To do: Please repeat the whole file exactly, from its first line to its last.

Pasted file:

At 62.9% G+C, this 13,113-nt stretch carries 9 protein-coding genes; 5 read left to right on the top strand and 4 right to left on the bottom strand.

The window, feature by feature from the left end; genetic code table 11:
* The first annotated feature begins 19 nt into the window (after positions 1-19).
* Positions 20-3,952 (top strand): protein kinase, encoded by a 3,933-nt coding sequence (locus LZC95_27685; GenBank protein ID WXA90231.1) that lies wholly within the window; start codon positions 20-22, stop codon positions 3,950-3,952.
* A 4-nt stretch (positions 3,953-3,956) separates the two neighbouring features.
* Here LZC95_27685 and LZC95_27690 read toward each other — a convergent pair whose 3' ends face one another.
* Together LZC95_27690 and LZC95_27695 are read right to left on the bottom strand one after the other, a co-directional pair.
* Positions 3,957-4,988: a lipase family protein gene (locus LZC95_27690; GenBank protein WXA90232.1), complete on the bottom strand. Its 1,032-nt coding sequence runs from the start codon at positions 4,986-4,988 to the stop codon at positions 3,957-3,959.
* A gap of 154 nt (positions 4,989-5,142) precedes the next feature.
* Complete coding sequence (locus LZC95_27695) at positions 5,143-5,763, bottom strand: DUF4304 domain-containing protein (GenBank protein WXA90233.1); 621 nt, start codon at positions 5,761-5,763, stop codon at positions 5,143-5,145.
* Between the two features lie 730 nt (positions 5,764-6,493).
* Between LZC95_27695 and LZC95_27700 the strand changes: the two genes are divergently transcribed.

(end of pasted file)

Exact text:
At 62.9% G+C, this 13,113-nt stretch carries 9 protein-coding genes; 5 read left to right on the top strand and 4 right to left on the bottom strand.

The window, feature by feature from the left end; genetic code table 11:
* The first annotated feature begins 19 nt into the window (after positions 1-19).
* Positions 20-3,952 (top strand): protein kinase, encoded by a 3,933-nt coding sequence (locus LZC95_27685; GenBank protein ID WXA90231.1) that lies wholly within the window; start codon positions 20-22, stop codon positions 3,950-3,952.
* A 4-nt stretch (positions 3,953-3,956) separates the two neighbouring features.
* Here LZC95_27685 and LZC95_27690 read toward each other — a convergent pair whose 3' ends face one another.
* Together LZC95_27690 and LZC95_27695 are read right to left on the bottom strand one after the other, a co-directional pair.
* Positions 3,957-4,988: a lipase family protein gene (locus LZC95_27690; GenBank protein WXA90232.1), complete on the bottom strand. Its 1,032-nt coding sequence runs from the start codon at positions 4,986-4,988 to the stop codon at positions 3,957-3,959.
* A gap of 154 nt (positions 4,989-5,142) precedes the next feature.
* Complete coding sequence (locus LZC95_27695) at positions 5,143-5,763, bottom strand: DUF4304 domain-containing protein (GenBank protein WXA90233.1); 621 nt, start codon at positions 5,761-5,763, stop codon at positions 5,143-5,145.
* Between the two features lie 730 nt (positions 5,764-6,493).
* Between LZC95_27695 and LZC95_27700 the strand changes: the two genes are divergently transcribed.